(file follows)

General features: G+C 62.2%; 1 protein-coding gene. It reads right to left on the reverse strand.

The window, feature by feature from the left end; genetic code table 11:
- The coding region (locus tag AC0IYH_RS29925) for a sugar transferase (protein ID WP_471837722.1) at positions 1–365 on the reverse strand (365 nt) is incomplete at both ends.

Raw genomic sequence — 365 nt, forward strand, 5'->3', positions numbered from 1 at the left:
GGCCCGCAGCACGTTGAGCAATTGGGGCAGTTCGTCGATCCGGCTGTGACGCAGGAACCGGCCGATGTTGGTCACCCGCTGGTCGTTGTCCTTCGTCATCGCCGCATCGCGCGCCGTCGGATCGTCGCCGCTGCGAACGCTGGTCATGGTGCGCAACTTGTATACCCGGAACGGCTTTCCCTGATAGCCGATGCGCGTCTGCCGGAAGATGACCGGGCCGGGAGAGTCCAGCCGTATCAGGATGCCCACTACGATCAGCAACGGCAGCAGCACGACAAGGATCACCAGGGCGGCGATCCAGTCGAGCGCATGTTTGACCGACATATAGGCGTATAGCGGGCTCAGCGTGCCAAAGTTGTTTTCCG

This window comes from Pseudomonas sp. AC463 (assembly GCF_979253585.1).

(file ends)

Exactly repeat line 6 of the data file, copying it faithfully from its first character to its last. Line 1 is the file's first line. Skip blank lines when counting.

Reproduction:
This window comes from Pseudomonas sp. AC463 (assembly GCF_979253585.1).